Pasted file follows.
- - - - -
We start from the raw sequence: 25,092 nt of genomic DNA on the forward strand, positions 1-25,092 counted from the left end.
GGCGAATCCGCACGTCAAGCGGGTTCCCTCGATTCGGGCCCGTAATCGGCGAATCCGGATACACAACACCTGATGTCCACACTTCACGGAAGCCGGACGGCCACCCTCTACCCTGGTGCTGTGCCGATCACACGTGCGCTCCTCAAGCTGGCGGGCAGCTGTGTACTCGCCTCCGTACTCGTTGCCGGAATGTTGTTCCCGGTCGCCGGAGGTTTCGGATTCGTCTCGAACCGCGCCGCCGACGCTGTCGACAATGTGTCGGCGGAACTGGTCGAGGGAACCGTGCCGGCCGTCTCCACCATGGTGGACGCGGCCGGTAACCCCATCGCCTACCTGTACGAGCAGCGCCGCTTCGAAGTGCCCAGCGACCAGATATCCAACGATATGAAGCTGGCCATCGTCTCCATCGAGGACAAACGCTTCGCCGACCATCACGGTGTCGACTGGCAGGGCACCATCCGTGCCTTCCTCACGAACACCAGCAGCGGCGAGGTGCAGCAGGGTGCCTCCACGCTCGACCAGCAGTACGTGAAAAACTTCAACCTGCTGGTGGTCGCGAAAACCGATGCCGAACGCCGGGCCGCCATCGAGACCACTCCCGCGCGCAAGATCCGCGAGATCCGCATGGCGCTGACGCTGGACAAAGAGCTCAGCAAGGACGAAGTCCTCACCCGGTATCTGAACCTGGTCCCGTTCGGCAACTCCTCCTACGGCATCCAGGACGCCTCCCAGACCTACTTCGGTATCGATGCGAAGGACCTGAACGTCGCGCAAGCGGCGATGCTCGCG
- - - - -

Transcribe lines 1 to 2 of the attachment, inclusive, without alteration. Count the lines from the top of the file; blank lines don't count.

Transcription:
We start from the raw sequence: 25,092 nt of genomic DNA on the forward strand, positions 1-25,092 counted from the left end.
GGCGAATCCGCACGTCAAGCGGGTTCCCTCGATTCGGGCCCGTAATCGGCGAATCCGGATACACAACACCTGATGTCCACACTTCACGGAAGCCGGACGGCCACCCTCTACCCTGGTGCTGTGCCGATCACACGTGCGCTCCTCAAGCTGGCGGGCAGCTGTGTACTCGCCTCCGTACTCGTTGCCGGAATGTTGTTCCCGGTCGCCGGAGGTTTCGGATTCGTCTCGAACCGCGCCGCCGACGCTGTCGACAATGTGTCGGCGGAACTGGTCGAGGGAACCGTGCCGGCCGTCTCCACCATGGTGGACGCGGCCGGTAACCCCATCGCCTACCTGTACGAGCAGCGCCGCTTCGAAGTGCCCAGCGACCAGATATCCAACGATATGAAGCTGGCCATCGTCTCCATCGAGGACAAACGCTTCGCCGACCATCACGGTGTCGACTGGCAGGGCACCATCCGTGCCTTCCTCACGAACACCAGCAGCGGCGAGGTGCAGCAGGGTGCCTCCACGCTCGACCAGCAGTACGTGAAAAACTTCAACCTGCTGGTGGTCGCGAAAACCGATGCCGAACGCCGGGCCGCCATCGAGACCACTCCCGCGCGCAAGATCCGCGAGATCCGCATGGCGCTGACGCTGGACAAAGAGCTCAGCAAGGACGAAGTCCTCACCCGGTATCTGAACCTGGTCCCGTTCGGCAACTCCTCCTACGGCATCCAGGACGCCTCCCAGACCTACTTCGGTATCGATGCGAAGGACCTGAACGTCGCGCAAGCGGCGATGCTCGCG